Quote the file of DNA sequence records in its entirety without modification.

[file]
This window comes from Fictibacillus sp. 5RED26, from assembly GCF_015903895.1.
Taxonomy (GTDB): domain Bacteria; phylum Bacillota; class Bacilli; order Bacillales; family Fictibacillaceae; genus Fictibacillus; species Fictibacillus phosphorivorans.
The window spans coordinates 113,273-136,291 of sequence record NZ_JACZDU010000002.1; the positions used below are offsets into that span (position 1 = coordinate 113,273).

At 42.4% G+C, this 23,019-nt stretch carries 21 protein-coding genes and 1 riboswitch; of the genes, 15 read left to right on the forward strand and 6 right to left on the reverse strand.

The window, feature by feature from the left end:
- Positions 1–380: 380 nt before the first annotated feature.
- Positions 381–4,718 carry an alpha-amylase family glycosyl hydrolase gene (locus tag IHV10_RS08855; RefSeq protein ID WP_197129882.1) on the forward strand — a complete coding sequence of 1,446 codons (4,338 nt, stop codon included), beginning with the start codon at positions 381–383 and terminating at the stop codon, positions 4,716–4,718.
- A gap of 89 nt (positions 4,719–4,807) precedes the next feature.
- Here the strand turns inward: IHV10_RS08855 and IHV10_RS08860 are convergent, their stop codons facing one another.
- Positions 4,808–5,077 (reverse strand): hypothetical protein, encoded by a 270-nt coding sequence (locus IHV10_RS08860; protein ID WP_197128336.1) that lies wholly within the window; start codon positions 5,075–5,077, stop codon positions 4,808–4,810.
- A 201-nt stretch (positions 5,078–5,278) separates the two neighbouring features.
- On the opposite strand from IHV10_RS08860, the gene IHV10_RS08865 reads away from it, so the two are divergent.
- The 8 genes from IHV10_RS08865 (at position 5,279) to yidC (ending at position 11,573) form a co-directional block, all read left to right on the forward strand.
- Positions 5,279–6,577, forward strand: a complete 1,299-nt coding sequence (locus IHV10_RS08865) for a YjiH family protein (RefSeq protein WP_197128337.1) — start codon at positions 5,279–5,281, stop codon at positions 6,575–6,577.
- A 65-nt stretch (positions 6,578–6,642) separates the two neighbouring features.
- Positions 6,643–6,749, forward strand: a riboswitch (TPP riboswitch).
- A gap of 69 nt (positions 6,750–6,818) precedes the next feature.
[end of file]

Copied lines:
This window comes from Fictibacillus sp. 5RED26, from assembly GCF_015903895.1.
Taxonomy (GTDB): domain Bacteria; phylum Bacillota; class Bacilli; order Bacillales; family Fictibacillaceae; genus Fictibacillus; species Fictibacillus phosphorivorans.
The window spans coordinates 113,273-136,291 of sequence record NZ_JACZDU010000002.1; the positions used below are offsets into that span (position 1 = coordinate 113,273).

At 42.4% G+C, this 23,019-nt stretch carries 21 protein-coding genes and 1 riboswitch; of the genes, 15 read left to right on the forward strand and 6 right to left on the reverse strand.

The window, feature by feature from the left end:
- Positions 1–380: 380 nt before the first annotated feature.
- Positions 381–4,718 carry an alpha-amylase family glycosyl hydrolase gene (locus tag IHV10_RS08855; RefSeq protein ID WP_197129882.1) on the forward strand — a complete coding sequence of 1,446 codons (4,338 nt, stop codon included), beginning with the start codon at positions 381–383 and terminating at the stop codon, positions 4,716–4,718.
- A gap of 89 nt (positions 4,719–4,807) precedes the next feature.
- Here the strand turns inward: IHV10_RS08855 and IHV10_RS08860 are convergent, their stop codons facing one another.
- Positions 4,808–5,077 (reverse strand): hypothetical protein, encoded by a 270-nt coding sequence (locus IHV10_RS08860; protein ID WP_197128336.1) that lies wholly within the window; start codon positions 5,075–5,077, stop codon positions 4,808–4,810.
- A 201-nt stretch (positions 5,078–5,278) separates the two neighbouring features.
- On the opposite strand from IHV10_RS08860, the gene IHV10_RS08865 reads away from it, so the two are divergent.
- The 8 genes from IHV10_RS08865 (at position 5,279) to yidC (ending at position 11,573) form a co-directional block, all read left to right on the forward strand.
- Positions 5,279–6,577, forward strand: a complete 1,299-nt coding sequence (locus IHV10_RS08865) for a YjiH family protein (RefSeq protein WP_197128337.1) — start codon at positions 5,279–5,281, stop codon at positions 6,575–6,577.
- A 65-nt stretch (positions 6,578–6,642) separates the two neighbouring features.
- Positions 6,643–6,749, forward strand: a riboswitch (TPP riboswitch).
- A gap of 69 nt (positions 6,750–6,818) precedes the next feature.